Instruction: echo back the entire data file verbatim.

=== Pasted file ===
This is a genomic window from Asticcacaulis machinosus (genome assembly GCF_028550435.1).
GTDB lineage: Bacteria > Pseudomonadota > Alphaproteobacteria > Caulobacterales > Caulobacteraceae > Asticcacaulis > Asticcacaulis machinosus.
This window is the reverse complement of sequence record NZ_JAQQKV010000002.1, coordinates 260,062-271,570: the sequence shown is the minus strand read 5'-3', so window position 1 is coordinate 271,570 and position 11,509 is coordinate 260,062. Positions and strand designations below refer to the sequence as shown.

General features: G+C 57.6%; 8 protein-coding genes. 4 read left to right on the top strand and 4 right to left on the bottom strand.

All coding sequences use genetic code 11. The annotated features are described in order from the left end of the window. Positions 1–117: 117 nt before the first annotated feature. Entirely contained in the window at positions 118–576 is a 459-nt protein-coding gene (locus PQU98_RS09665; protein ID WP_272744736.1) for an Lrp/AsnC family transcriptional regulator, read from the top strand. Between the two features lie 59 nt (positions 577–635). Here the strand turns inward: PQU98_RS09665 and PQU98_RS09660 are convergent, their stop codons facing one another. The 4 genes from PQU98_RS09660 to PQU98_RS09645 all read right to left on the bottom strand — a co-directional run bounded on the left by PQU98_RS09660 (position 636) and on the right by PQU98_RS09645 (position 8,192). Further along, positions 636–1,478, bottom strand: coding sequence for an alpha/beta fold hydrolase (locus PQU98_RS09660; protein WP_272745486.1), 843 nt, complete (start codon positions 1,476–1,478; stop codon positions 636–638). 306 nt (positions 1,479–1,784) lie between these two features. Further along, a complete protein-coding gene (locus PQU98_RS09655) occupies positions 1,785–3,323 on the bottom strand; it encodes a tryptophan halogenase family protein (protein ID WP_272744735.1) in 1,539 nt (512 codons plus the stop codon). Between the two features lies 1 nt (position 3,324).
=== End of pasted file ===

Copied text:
This is a genomic window from Asticcacaulis machinosus (genome assembly GCF_028550435.1).
GTDB lineage: Bacteria > Pseudomonadota > Alphaproteobacteria > Caulobacterales > Caulobacteraceae > Asticcacaulis > Asticcacaulis machinosus.
This window is the reverse complement of sequence record NZ_JAQQKV010000002.1, coordinates 260,062-271,570: the sequence shown is the minus strand read 5'-3', so window position 1 is coordinate 271,570 and position 11,509 is coordinate 260,062. Positions and strand designations below refer to the sequence as shown.

General features: G+C 57.6%; 8 protein-coding genes. 4 read left to right on the top strand and 4 right to left on the bottom strand.

All coding sequences use genetic code 11. The annotated features are described in order from the left end of the window. Positions 1–117: 117 nt before the first annotated feature. Entirely contained in the window at positions 118–576 is a 459-nt protein-coding gene (locus PQU98_RS09665; protein ID WP_272744736.1) for an Lrp/AsnC family transcriptional regulator, read from the top strand. Between the two features lie 59 nt (positions 577–635). Here the strand turns inward: PQU98_RS09665 and PQU98_RS09660 are convergent, their stop codons facing one another. The 4 genes from PQU98_RS09660 to PQU98_RS09645 all read right to left on the bottom strand — a co-directional run bounded on the left by PQU98_RS09660 (position 636) and on the right by PQU98_RS09645 (position 8,192). Further along, positions 636–1,478, bottom strand: coding sequence for an alpha/beta fold hydrolase (locus PQU98_RS09660; protein WP_272745486.1), 843 nt, complete (start codon positions 1,476–1,478; stop codon positions 636–638). 306 nt (positions 1,479–1,784) lie between these two features. Further along, a complete protein-coding gene (locus PQU98_RS09655) occupies positions 1,785–3,323 on the bottom strand; it encodes a tryptophan halogenase family protein (protein ID WP_272744735.1) in 1,539 nt (512 codons plus the stop codon). Between the two features lies 1 nt (position 3,324).